Enterprises Not Rushing to Embrace Cloud
Enterprise IT departments have not embraced cloud services with the fervor once expected, say executives at two major telecom providers who are delivering cloud as well. The reasons are varied, but many are the same today as they were three years ago: IT execs fear moving their critical apps to the cloud means losing control, facing greater security risks and being locked into one provider's cloud.
So while cloud services are growing, for them to succeed as expected, telecom operators have to work harder to help enterprises through the transition and have to improve what their clouds deliver to make it more closely match enterprise requirements.
Doug Junkins, CTO of NTT America Inc. , spoke recently at a conference in Singapore and says he found enterprise executives were mostly raising the same familiar issues. "We are still trying to debunk the same common misconceptions about security, resource control and migration," he says. "There is a level of conservativeness in a lot of enterprise IT executives -- they are not willing to make what they see as wholesale changes."
A recent Verizon Terremark blog on debunking myths about cloud addressed the common issues with language similar to that of cloud conferences held in 2011, an indication that things haven't moved that far that fast. Verizon Terremark's sales of cloud services are increasing, says John Considine, CTO, but that's because business units within enterprises are going out to buy their own cloud-based resources, not because cloud services are being warmly embraced by the IT departments. (See 7 Truths About Cloud Computing.)
"We have taken a careful look at who is buying cloud services from us and in the enterprises that are adopting cloud computing, a lot of the work is coming directly from the business units, from the chief marketing officer, the R&D organizations -- non-traditional IT buyers. In many cases, we are pulling the IT folks along with us," he says.
Considine believes IT executives' fears about cloud services are being fed by hardware and software vendors who stand to lose sales if enterprise applications move to the cloud. "Server vendors, storage array vendors, network vendors -- they are not really interested in having cloud do well," he says. "They will help anyone who wants to, not use cloud. There are a lot of people trying to subdue cloud -- but even in the face of that kind of background drag on the system, cloud continues to grow."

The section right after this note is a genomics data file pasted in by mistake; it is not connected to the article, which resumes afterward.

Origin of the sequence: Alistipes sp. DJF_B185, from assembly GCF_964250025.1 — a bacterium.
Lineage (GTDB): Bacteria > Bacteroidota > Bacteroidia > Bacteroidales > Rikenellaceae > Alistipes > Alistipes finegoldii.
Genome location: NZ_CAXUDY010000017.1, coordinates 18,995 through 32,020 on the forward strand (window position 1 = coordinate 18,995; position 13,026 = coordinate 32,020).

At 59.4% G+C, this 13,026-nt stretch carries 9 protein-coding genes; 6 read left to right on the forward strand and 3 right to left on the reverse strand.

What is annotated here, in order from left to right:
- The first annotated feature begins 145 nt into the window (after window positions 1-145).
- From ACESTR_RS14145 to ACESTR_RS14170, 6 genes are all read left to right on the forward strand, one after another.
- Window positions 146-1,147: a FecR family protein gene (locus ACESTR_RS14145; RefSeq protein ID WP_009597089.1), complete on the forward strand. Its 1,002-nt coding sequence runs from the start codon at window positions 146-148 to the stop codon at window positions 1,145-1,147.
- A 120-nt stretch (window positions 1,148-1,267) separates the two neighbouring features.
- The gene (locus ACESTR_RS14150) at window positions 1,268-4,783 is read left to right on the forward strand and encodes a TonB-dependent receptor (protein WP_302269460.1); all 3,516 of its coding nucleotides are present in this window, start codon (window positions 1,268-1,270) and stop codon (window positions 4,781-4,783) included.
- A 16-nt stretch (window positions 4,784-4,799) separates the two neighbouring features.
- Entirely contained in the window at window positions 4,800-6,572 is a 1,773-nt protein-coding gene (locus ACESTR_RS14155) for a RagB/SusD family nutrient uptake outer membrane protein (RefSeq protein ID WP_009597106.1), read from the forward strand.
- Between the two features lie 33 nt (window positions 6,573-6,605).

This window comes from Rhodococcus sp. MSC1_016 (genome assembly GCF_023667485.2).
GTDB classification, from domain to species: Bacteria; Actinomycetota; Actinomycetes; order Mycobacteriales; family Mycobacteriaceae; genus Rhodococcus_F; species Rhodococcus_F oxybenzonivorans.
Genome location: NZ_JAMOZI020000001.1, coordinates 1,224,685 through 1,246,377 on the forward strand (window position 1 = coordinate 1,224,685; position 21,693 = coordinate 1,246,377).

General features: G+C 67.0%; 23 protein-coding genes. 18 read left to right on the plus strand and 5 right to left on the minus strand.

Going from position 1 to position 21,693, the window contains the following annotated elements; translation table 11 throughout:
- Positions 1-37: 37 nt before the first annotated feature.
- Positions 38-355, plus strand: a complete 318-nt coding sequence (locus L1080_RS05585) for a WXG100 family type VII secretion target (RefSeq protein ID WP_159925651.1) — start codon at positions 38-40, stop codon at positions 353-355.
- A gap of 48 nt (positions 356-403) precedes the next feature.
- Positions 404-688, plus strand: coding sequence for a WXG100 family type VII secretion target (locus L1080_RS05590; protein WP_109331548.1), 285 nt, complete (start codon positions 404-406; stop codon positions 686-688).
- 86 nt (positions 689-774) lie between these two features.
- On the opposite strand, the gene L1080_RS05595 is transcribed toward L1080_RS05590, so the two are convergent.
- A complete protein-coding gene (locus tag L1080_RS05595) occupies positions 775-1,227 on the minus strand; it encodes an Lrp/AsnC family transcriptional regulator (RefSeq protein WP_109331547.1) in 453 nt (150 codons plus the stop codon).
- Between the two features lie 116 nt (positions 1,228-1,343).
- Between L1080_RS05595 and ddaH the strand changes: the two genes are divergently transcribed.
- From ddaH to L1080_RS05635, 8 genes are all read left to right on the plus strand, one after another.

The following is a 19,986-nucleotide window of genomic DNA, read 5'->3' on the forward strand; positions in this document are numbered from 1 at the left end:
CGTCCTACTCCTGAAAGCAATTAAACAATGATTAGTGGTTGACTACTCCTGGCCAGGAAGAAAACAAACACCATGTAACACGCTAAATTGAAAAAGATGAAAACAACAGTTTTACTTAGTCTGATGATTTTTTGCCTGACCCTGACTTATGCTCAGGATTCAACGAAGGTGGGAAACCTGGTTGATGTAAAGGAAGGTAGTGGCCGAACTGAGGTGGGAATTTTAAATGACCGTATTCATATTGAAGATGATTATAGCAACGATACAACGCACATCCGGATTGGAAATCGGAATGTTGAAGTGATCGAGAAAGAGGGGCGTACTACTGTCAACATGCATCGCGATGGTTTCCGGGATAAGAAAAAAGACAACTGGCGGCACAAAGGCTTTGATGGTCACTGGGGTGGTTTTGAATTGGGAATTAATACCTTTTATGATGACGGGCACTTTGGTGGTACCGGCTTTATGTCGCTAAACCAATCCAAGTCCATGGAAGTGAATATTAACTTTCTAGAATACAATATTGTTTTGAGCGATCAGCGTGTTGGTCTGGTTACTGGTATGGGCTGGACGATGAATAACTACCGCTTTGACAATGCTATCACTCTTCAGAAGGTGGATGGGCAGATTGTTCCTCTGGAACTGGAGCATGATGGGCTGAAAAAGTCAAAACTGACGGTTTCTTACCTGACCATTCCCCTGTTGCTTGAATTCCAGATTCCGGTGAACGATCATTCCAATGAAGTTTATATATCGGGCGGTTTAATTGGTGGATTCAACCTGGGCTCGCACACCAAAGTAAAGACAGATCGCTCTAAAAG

Both Junkins and Considine believe enterprises will be won over by the long-term benefits of cloud-delivered services and apps -- lower capex and opex, greater flexibility in responding to market demands, and even, perhaps ironically, faster disaster recovery. But they say it is going to take more effort on the part of service providers and continuous improvement both in the cloud services themselves and in how the transition to cloud is managed.
"We are taking an educational approach," says Junkins. "We need to be able to demonstrate these benefits clearly to our customers. Any time your servers are connected to the Internet, there will be some level of risk and cloud isn't any different on that score. But you can use data duplication and move service from one location, so that if there is a disaster in California, for example, and the data has been backed up, then we can have you up and running more quickly on servers available in Virginia."
Considine says his team is constantly looking for success stories, where enterprises are using cloud to a competitive advantage, and he expects to see cloud continue to gain momentum in this way as well.
But the other piece of it is acknowledging that cloud services still need to mature, he adds. Verizon has been actively promoting what it calls the "cloud of tomorrow" via blogs such as this one, trying to drive home the difference between the service it offers and what is more commonly thought of as commodity clouds such as Amazon Web Services and others. Verizon also is talking about what needs to happen next for cloud services to succeed across a broad spectrum of enterprise applications, including some mission-critical ones.
More commodity cloud deployments require enterprises to plan for the potential failure of any component at any time, Considine says. That may work for applications that are stateless and can easily horizontally scale, but many critical enterprise apps don't fit that profile and would have to be substantially re-written -- a process for which enterprise IT folks don't always have the talent or the tools, he adds.In addition, all the effort and expense enterprises have spent around performance management goes away with a commodity cloud service, and the enterprise is forced to accept technology choices made by its cloud vendor, which leads to the loss of control and insecurity many enterprises fear.
"What we are asking is, are these attributes of cloud computing or the current implementations?" Considine says. "By doing cloud better, more workloads can go into the cloud, enterprises can find it easier to take advantage of it and you actually reduce the aspects of lock-in cost and the burden of making the transition and you end up with an overall better solution."
That's the solution-sell more telecom cloud providers are likely to be taking.
— Carol Wilson, Editor-at-Large, Light Reading